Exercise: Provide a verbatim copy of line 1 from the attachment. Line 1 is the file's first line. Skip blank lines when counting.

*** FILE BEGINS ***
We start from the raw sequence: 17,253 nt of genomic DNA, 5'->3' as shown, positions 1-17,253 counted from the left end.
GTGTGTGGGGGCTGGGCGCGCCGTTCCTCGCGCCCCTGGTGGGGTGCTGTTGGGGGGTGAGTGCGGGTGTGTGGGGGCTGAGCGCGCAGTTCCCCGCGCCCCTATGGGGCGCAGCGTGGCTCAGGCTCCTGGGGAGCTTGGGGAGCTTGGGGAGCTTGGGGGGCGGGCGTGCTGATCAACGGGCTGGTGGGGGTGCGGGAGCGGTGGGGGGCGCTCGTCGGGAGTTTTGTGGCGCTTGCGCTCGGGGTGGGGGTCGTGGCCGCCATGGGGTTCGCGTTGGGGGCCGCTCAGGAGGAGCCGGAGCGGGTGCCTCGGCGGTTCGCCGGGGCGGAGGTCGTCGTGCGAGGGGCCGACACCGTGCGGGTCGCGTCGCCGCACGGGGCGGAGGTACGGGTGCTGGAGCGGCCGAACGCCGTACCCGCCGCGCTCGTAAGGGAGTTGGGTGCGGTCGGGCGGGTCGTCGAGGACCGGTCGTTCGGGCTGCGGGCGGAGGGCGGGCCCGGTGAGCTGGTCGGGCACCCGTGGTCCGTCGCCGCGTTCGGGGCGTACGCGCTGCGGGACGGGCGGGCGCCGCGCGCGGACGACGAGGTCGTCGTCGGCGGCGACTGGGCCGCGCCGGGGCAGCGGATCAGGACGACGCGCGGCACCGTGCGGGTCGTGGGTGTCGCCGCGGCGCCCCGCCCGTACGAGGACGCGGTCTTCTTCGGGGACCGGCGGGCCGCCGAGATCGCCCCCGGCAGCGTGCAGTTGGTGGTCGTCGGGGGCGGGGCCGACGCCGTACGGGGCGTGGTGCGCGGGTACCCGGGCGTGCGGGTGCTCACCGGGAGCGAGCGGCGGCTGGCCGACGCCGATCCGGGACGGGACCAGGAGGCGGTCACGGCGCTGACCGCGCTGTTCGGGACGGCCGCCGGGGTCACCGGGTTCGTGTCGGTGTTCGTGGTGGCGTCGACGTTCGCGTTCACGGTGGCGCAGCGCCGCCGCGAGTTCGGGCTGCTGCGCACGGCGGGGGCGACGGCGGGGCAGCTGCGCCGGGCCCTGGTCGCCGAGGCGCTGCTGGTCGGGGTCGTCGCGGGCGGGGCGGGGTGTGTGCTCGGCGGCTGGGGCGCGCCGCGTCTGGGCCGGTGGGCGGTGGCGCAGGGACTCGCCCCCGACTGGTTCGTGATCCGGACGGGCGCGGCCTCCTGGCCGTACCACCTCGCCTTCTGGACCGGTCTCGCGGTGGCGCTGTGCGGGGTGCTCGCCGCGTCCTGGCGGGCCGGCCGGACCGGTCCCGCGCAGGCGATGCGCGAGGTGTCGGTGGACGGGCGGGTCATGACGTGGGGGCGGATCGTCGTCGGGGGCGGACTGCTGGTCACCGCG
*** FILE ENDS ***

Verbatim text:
We start from the raw sequence: 17,253 nt of genomic DNA, 5'->3' as shown, positions 1-17,253 counted from the left end.